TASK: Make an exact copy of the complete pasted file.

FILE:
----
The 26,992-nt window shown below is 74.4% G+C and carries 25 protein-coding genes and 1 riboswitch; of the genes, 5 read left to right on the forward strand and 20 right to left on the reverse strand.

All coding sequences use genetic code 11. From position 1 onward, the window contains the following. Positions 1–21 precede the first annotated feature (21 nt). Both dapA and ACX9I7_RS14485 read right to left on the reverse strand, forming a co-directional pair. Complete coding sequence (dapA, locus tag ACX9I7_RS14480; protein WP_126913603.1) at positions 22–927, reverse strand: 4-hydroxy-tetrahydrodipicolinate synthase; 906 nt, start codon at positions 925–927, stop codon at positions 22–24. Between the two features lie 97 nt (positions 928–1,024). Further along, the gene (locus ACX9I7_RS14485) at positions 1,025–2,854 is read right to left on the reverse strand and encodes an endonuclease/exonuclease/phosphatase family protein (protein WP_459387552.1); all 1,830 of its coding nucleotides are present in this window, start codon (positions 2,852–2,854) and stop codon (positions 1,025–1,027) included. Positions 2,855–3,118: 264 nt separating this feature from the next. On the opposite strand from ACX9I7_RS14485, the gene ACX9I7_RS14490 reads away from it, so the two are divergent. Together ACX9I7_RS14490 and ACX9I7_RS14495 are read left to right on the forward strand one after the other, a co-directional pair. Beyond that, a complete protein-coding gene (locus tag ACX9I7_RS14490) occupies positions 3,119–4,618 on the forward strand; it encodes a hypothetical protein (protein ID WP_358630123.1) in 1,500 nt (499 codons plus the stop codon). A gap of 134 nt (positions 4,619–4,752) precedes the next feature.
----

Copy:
The 26,992-nt window shown below is 74.4% G+C and carries 25 protein-coding genes and 1 riboswitch; of the genes, 5 read left to right on the forward strand and 20 right to left on the reverse strand.

All coding sequences use genetic code 11. From position 1 onward, the window contains the following. Positions 1–21 precede the first annotated feature (21 nt). Both dapA and ACX9I7_RS14485 read right to left on the reverse strand, forming a co-directional pair. Complete coding sequence (dapA, locus tag ACX9I7_RS14480; protein WP_126913603.1) at positions 22–927, reverse strand: 4-hydroxy-tetrahydrodipicolinate synthase; 906 nt, start codon at positions 925–927, stop codon at positions 22–24. Between the two features lie 97 nt (positions 928–1,024). Further along, the gene (locus ACX9I7_RS14485) at positions 1,025–2,854 is read right to left on the reverse strand and encodes an endonuclease/exonuclease/phosphatase family protein (protein WP_459387552.1); all 1,830 of its coding nucleotides are present in this window, start codon (positions 2,852–2,854) and stop codon (positions 1,025–1,027) included. Positions 2,855–3,118: 264 nt separating this feature from the next. On the opposite strand from ACX9I7_RS14485, the gene ACX9I7_RS14490 reads away from it, so the two are divergent. Together ACX9I7_RS14490 and ACX9I7_RS14495 are read left to right on the forward strand one after the other, a co-directional pair. Beyond that, a complete protein-coding gene (locus tag ACX9I7_RS14490) occupies positions 3,119–4,618 on the forward strand; it encodes a hypothetical protein (protein ID WP_358630123.1) in 1,500 nt (499 codons plus the stop codon). A gap of 134 nt (positions 4,619–4,752) precedes the next feature.